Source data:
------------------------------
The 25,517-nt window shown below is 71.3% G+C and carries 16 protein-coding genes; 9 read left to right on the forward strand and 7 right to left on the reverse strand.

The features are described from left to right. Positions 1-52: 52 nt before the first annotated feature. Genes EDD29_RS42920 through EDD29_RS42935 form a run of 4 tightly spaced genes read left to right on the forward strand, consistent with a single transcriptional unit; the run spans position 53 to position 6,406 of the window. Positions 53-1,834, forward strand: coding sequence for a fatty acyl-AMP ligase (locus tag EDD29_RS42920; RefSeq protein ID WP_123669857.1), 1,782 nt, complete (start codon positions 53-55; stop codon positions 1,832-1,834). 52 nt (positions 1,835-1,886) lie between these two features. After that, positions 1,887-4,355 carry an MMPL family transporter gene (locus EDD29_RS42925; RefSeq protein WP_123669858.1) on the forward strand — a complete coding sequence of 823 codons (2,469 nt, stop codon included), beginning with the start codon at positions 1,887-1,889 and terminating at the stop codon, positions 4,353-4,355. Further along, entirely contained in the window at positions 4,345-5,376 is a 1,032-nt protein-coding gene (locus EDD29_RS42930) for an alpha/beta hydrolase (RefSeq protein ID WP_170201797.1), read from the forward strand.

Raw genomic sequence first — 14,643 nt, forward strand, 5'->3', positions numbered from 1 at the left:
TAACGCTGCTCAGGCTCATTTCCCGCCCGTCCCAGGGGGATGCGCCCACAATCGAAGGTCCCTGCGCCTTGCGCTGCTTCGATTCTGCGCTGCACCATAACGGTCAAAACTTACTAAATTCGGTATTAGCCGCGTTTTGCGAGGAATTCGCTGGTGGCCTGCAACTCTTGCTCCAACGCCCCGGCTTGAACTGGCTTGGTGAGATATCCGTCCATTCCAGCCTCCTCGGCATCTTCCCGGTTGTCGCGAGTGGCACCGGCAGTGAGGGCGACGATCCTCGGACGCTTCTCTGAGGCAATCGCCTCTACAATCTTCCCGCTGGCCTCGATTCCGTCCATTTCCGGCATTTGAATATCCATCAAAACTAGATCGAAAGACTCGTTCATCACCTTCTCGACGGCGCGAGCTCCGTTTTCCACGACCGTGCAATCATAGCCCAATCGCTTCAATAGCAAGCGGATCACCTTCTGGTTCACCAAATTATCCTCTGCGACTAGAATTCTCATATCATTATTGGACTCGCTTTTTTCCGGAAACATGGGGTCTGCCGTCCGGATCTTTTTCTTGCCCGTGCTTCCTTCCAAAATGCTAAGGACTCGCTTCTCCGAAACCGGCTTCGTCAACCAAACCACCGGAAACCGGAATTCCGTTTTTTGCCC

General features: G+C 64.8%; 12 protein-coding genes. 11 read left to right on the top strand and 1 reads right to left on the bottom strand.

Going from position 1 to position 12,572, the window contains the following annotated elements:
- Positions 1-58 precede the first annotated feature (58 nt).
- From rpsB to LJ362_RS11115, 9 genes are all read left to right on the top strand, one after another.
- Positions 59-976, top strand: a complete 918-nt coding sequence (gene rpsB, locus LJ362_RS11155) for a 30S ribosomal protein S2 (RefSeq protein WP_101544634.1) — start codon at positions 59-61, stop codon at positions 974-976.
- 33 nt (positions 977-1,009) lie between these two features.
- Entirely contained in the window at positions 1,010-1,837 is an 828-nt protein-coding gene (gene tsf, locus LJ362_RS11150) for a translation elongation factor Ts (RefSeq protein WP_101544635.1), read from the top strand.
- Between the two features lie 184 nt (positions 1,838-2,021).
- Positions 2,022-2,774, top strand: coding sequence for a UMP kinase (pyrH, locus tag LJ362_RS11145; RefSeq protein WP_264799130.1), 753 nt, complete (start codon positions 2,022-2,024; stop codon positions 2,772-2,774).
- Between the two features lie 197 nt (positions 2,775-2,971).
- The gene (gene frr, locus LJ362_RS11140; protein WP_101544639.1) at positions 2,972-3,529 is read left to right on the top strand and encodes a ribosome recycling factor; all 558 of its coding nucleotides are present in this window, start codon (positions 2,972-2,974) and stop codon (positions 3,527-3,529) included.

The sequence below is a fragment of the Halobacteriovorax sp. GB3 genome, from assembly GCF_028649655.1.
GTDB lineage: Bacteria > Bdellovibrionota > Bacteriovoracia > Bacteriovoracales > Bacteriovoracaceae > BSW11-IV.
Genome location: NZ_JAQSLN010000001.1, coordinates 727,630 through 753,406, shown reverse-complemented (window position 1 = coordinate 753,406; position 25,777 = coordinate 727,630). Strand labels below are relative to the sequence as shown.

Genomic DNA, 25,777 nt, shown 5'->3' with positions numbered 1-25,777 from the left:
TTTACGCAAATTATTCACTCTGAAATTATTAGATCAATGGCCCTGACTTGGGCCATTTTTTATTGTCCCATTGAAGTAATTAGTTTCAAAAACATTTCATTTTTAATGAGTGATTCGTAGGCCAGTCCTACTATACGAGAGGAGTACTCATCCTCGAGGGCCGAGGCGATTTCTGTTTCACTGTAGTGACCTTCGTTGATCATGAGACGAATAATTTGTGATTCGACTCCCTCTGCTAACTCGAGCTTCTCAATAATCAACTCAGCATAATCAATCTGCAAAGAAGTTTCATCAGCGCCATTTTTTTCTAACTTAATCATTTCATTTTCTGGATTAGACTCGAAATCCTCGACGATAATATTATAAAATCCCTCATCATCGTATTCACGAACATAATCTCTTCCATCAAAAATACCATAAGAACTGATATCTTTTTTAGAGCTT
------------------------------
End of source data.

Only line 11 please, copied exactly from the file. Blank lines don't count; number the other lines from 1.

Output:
- Entirely contained in the window at positions 1,010-1,837 is an 828-nt protein-coding gene (gene tsf, locus LJ362_RS11150) for a translation elongation factor Ts (RefSeq protein WP_101544635.1), read from the top strand.